scs flight path

SCS’s flight path is more ambitious than most Dubai schools, especially considering the lower starting points compared to the higher starting points of more ‘established’ secondary schools which are selective in their student intake.

Safa had set extremely ambitious targets for the secondary school and went over and beyond the CAT4 expected grades target. Instead of aiming for “CAT4 target” or even “CAT4 if Challenged”(which is +1 grade average over CAT4) the school decided to set its own Safa Expected Grade (SEG) which is + 2 over CAT4 targets. The team has worked hard over the last few years and was extremely proud when it achieved its expected +2 grade that it had set for itself.

The average value add for Safa was + 2.02

Academic Outcomes

68% of SCS Primary Students scored Higher than UK average

SCS uses a host of international assessments to benchmark our students’ academic progress and the section below highlights how SCS students have outperformed their peers across all categories.

As per KHDA guidelines, all students across Year 4 + participate in the CAT4 cognitive ability assessment. This is completed for all new children and completed every second year for our existing children. This information is used to identify targeted focus groups and areas. As you will see, previously in 2018-2019 we had a severe gender bias, where girls were significantly out performing boys in both their verbal and average CAT4 scores; however, due to targeted intervention over the last three years, that has equalised.

CAT4 information is used to inform children’s ‘if challenged’ targets as well as to identify key provisions which are required to be put in place. Classroom teachers analysis this information to devise teaching strategies to meet needs of their learners.

GL Progress Tests (PT) are conducted at the end of each academic year to assess progress over time in core subjects of English, Maths and Science. A Stanine 5 denotes UK national average, a Stanine 6 denotes Dubai average. The tables show the %age of SCS students who have achieve at or above UK average and at and above Dubai average.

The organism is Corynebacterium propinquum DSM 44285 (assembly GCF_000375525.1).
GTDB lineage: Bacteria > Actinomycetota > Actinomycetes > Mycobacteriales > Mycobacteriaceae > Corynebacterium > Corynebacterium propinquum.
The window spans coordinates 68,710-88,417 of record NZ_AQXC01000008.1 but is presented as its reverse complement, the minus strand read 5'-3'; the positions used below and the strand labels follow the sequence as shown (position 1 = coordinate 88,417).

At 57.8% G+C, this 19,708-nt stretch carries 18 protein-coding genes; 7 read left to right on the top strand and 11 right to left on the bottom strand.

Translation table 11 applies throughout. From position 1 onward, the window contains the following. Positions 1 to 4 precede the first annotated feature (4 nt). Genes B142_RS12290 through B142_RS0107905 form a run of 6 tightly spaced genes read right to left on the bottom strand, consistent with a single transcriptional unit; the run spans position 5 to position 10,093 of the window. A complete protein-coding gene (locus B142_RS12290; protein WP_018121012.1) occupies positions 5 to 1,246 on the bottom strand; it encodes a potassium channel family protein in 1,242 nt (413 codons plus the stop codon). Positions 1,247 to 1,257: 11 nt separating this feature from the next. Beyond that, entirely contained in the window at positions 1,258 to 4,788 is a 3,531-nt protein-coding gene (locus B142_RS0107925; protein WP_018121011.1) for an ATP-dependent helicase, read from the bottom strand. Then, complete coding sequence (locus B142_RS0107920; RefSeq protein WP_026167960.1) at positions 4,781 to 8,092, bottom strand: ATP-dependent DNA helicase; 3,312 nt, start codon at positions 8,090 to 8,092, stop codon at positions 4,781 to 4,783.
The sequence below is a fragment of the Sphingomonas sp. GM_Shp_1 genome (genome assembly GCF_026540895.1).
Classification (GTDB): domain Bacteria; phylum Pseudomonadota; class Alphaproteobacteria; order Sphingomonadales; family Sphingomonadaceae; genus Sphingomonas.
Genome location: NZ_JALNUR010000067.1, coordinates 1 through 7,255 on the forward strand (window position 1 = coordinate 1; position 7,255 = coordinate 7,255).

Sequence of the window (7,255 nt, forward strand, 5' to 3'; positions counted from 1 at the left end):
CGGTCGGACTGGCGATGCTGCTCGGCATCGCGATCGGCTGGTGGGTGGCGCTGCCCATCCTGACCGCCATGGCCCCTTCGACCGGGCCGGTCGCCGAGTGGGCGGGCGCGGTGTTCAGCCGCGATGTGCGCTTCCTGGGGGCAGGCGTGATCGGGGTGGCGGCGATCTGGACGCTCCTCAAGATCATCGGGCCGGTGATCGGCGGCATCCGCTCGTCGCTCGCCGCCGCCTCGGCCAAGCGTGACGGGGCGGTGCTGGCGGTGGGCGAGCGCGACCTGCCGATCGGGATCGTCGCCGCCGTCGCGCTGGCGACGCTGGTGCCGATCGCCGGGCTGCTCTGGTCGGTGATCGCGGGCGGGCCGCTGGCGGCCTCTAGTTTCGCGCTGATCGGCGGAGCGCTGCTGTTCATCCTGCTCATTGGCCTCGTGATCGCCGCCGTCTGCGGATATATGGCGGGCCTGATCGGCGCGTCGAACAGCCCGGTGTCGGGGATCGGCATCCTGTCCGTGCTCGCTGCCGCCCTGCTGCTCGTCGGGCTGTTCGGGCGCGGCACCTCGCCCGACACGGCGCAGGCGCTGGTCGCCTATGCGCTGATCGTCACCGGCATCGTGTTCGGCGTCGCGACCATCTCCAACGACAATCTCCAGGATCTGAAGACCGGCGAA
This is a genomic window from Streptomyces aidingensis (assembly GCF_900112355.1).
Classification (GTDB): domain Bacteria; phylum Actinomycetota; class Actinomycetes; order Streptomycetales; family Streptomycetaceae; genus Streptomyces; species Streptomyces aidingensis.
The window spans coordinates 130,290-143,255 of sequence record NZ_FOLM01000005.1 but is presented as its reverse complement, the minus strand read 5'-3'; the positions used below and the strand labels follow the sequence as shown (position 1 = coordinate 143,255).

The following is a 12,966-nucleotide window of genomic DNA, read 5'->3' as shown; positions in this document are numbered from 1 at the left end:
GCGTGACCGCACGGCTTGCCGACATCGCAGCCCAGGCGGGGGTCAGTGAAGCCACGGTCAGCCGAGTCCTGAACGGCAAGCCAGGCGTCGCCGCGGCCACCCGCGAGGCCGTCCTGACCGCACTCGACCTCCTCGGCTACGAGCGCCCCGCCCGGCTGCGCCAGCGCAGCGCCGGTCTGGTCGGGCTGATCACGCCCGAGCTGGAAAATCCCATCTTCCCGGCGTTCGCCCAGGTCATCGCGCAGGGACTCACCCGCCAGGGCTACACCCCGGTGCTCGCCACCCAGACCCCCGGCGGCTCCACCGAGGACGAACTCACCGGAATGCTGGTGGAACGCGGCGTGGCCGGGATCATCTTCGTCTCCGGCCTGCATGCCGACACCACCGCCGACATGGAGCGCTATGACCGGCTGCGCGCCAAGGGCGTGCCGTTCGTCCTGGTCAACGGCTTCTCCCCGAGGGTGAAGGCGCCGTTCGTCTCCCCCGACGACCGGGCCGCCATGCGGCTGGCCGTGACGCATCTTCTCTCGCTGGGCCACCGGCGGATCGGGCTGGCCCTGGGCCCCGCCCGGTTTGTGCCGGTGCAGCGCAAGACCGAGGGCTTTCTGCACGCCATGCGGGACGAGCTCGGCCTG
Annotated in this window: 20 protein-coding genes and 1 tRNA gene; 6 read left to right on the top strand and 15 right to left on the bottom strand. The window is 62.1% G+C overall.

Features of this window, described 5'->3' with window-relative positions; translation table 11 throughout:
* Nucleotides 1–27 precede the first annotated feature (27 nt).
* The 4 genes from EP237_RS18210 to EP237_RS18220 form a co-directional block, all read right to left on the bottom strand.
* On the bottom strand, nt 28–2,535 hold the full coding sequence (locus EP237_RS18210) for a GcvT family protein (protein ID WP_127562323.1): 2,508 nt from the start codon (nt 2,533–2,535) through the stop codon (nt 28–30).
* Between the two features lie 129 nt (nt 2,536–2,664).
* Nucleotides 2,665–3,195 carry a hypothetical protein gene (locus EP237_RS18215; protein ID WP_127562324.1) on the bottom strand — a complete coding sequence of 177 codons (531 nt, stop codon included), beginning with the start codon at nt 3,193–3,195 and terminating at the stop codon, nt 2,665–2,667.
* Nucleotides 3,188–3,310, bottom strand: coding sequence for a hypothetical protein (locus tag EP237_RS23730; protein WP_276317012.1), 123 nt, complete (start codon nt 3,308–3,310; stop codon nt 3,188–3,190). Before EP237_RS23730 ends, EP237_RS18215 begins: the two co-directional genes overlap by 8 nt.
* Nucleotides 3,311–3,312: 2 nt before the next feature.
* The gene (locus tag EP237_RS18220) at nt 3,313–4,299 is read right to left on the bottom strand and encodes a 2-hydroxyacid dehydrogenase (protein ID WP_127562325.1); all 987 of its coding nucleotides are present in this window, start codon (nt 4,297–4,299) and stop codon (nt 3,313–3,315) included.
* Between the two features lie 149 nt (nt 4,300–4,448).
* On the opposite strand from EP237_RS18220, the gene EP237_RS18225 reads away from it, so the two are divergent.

KHDA inspection guidelines denote higher than 62.5% at above Stanine 6 as “Very Good” and 75% at and above Stanine 6 as “Outstanding”.

  • 2018-2019: 86% of Primary SCS students achieved at or above UK average. 
  • 2019-2020:94% of Primary SCS students achieved at or above UK average
  • 2020-2021:93% of Primary SCS students achieved at or above UK average

Trends in International Mathematics and Science Study (TIMSS) is an international assessment of student achievement in mathematics and science at fourth and eighth grades. 64 countries and 8 regional entities participated in the TIMSS 2019 cycle. TIMSS explores how well Year 4 and Year 8 students have mastered the factual and procedural knowledge taught in school mathematics and science classes. At SCS we invest heavily in science with our students being taught in specialist science labs with lead science teachers and technicians in the labs. Additional curriculum time is also given to both Maths and Science to ensure that learning is accelerated.

SCS students excelled at TIMMS and achieved “High International Benchmark” status for both year groups and both subjects. SCS outperformed its KHDA set targets, outperformed average Dubai school levels and outperformed average Dubai UK curriculum schools.

SCS Percentage of students at or above UK average
PT (English)
PT (Math)
PT (Science)

Secondary Tools

Safa Diploma Key Stage 3

The Safa Diploma ensures students across Years 7 and 8 undertake an internal award which ensures they develop skills such as research, learning skills, sports participation, creative and performing arts and student leadership skills.